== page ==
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ISS Field Day Classification and a few questions...



Class A stations (club or non club with 3 licensed amateurs) set up 
specifically for Field Day.

         ISS has 3 licensed Amateurs.  Not set up specifically for Field 
Day.  (Paul has this one right.)

Class B states 2 or less licensed Amateurs.

Class C states MOBILE and normally run that way including aeronautical mobile.

Class D is not an option.

Class E states "Home Station, Emergency Power"

         While I would consider the ISS a home.  I would say the power 
supply is other than emergency, but rather NORMAL POWER.  IMHO.

I would say class C is most appropriate.  The rules have also changed a bit 
it looks like.  In the past they read "number of transmitters BELOW 30 
MHz"  This would make the space station "0C" (zero charlie) since its not 
transmitting below 30MHz.  But this year it appears a little different.  So 
I would say 1C.  But what about the section?  Rule 5 says they would send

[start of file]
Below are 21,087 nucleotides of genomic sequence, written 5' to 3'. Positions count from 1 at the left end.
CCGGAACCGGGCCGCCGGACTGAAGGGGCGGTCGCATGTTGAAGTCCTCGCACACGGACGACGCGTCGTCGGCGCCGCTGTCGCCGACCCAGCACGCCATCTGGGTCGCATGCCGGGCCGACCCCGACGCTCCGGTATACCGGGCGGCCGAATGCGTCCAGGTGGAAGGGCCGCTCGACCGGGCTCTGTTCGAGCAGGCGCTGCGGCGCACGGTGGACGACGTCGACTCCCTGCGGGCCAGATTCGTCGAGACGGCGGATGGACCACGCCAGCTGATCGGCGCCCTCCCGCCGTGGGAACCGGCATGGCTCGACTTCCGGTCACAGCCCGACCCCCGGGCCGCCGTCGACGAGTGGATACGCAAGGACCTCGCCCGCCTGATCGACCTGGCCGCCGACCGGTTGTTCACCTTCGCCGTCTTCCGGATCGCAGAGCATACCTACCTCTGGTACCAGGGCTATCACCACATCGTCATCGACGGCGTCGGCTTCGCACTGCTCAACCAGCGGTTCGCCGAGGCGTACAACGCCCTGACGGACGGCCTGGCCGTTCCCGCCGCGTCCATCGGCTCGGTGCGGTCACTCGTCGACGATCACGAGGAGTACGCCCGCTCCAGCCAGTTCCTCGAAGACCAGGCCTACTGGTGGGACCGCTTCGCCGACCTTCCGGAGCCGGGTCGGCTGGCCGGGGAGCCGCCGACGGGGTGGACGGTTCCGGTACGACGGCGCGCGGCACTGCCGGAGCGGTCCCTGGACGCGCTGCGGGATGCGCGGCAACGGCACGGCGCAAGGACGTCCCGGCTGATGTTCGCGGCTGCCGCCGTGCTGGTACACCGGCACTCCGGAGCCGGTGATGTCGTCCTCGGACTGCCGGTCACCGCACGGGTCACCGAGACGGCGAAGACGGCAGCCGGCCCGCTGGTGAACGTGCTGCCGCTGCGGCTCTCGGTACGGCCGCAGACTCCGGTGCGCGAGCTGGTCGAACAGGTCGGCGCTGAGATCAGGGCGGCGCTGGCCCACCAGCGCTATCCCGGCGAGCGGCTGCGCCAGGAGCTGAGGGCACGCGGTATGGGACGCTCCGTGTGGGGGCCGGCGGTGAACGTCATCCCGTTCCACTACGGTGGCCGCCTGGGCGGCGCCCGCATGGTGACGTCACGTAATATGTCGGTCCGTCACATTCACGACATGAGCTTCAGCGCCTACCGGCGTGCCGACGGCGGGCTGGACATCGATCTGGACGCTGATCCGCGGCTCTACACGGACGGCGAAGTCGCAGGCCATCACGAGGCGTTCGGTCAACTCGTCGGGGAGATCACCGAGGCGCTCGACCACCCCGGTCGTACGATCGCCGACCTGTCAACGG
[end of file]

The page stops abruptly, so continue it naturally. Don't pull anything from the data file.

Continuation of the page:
"DX"  So "1C DX" would be my argument.

BUT, as Paul pointed out, rule number 1 says IARU Region 2 only to submit 
entries.  What if the ISS didn't submit an entry?  Rule 1 also says DX 
stations residing in other regions may be contacted for credit.  If you 
contacted someone in Germany, wouldn't your log entry be "1D DX"?  If so, 
then why not "1C DX" for the ISS?

What region is space?  Should the ARRL have a section for space?!  If there 
are people (Americans) living in space (now and in the future), shouldn't 
they be able to participate in Field Day.  When people finally live in 
space, I'm sure they will have hobbies like amateur radio.  In reality, 
this is a true statement today!  We have Amateur radio hobbyists living in 
space!

IARU Region 4 (less than 250 or less than 500 miles from the earth).
IARU Region 5 (greater than 250 or 500 miles, etc...)

ARRL Section for space = SPA


"Submitted for your approval..."  Rod Serling




At 10:48 06/26/2002 -0500, you wrote:
>>>In this case the
>>>International Space Station Alpha was running on pure solar power and they
>>>had 1 transmitter in the amateur radio bands running, for a category called
>>>"1A".
>>
>>'Technically', ISS should probably have been Class 1B - Battery, rather 
>>than 1A, but
>>it's a bit late to get it correct, now.
>
>Hmm .. if the original source of the energy was the solar panels, which on 
>ISS is almost certain to be the case, I would think that would count as a 
>1A even if the energy was stored in the station's batteries for a 
>while.  I may very well be wrong on that, but I certainly would be 
>comfortable with calling ISS a 1A station.

Dino...k6rix@arrl.net

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